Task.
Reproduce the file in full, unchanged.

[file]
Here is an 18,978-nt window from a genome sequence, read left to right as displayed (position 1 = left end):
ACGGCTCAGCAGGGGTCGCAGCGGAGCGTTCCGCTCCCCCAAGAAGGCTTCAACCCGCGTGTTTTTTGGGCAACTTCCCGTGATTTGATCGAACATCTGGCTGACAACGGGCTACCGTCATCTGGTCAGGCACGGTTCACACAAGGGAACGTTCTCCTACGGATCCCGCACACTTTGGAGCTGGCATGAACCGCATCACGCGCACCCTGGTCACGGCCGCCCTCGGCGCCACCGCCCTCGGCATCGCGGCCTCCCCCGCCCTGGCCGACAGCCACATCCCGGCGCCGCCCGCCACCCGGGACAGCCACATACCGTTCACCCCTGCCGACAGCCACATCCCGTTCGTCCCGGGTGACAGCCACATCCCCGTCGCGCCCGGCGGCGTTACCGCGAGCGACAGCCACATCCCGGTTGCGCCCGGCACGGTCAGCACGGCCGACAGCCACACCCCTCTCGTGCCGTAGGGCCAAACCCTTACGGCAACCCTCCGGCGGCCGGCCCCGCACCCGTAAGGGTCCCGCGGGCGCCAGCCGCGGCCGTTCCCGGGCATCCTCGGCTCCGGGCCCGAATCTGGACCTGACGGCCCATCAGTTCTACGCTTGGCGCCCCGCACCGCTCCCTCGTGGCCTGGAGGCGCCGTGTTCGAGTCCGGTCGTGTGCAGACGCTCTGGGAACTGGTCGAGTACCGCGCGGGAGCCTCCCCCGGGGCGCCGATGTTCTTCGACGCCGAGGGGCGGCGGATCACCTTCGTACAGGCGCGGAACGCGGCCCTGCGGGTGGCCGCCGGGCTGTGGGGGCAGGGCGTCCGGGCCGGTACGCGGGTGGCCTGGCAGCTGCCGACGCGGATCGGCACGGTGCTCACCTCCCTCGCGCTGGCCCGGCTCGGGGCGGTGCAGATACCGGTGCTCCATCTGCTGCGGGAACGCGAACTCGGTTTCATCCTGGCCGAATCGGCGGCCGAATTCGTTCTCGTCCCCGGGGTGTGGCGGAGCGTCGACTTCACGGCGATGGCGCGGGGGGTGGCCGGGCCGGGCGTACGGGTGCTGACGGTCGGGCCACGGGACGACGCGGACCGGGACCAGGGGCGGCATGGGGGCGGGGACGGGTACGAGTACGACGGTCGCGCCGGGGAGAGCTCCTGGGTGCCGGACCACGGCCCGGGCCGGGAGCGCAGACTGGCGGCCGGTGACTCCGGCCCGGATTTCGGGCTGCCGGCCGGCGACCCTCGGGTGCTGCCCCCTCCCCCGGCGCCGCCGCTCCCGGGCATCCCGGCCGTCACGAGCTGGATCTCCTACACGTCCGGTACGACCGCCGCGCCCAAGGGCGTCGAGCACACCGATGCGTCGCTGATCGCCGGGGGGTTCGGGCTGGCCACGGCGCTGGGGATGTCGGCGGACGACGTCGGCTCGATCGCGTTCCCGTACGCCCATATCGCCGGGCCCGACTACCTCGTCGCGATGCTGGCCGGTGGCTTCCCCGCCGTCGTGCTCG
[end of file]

Here is an 18,978-nt window from a genome sequence, read left to right as displayed (position 1 = left end):
ACGGCTCAGCAGGGGTCGCAGCGGAGCGTTCCGCTCCCCCAAGAAGGCTTCAACCCGCGTGTTTTTTGGGCAACTTCCCGTGATTTGATCGAACATCTGGCTGACAACGGGCTACCGTCATCTGGTCAGGCACGGTTCACACAAGGGAACGTTCTCCTACGGATCCCGCACACTTTGGAGCTGGCATGAACCGCATCACGCGCACCCTGGTCACGGCCGCCCTCGGCGCCACCGCCCTCGGCATCGCGGCCTCCCCCGCCCTGGCCGACAGCCACATCCCGGCGCCGCCCGCCACCCGGGACAGCCACATACCGTTCACCCCTGCCGACAGCCACATCCCGTTCGTCCCGGGTGACAGCCACATCCCCGTCGCGCCCGGCGGCGTTACCGCGAGCGACAGCCACATCCCGGTTGCGCCCGGCACGGTCAGCACGGCCGACAGCCACACCCCTCTCGTGCCGTAGGGCCAAACCCTTACGGCAACCCTCCGGCGGCCGGCCCCGCACCCGTAAGGGTCCCGCGGGCGCCAGCCGCGGCCGTTCCCGGGCATCCTCGGCTCCGGGCCCGAATCTGGACCTGACGGCCCATCAGTTCTACGCTTGGCGCCCCGCACCGCTCCCTCGTGGCCTGGAGGCGCCGTGTTCGAGTCCGGTCGTGTGCAGACGCTCTGGGAACTGGTCGAGTACCGCGCGGGAGCCTCCCCCGGGGCGCCGATGTTCTTCGACGCCGAGGGGCGGCGGATCACCTTCGTACAGGCGCGGAACGCGGCCCTGCGGGTGGCCGCCGGGCTGTGGGGGCAGGGCGTCCGGGCCGGTACGCGGGTGGCCTGGCAGCTGCCGACGCGGATCGGCACGGTGCTCACCTCCCTCGCGCTGGCCCGGCTCGGGGCGGTGCAGATACCGGTGCTCCATCTGCTGCGGGAACGCGAACTCGGTTTCATCCTGGCCGAATCGGCGGCCGAATTCGTTCTCGTCCCCGGGGTGTGGCGGAGCGTCGACTTCACGGCGATGGCGCGGGGGGTGGCCGGGCCGGGCGTACGGGTGCTGACGGTCGGGCCACGGGACGACGCGGACCGGGACCAGGGGCGGCATGGGGGCGGGGACGGGTACGAGTACGACGGTCGCGCCGGGGAGAGCTCCTGGGTGCCGGACCACGGCCCGGGCCGGGAGCGCAGACTGGCGGCCGGTGACTCCGGCCCGGATTTCGGGCTGCCGGCCGGCGACCCTCGGGTGCTGCCCCCTCCCCCGGCGCCGCCGCTCCCGGGCATCCCGGCCGTCACGAGCTGGATCTCCTACACGTCCGGTACGACCGCCGCGCCCAAGGGCGTCGAGCACACCGATGCGTCGCTGATCGCCGGGGGGTTCGGGCTGGCCACGGCGCTGGGGATGTCGGCGGACGACGTCGGCTCGATCGCGTTCCCGTACGCCCATATCGCCGGGCCCGACTACCTCGTCGCGATGCTGGCCGGTGGCTTCCCCGCCGTCGTGCTCG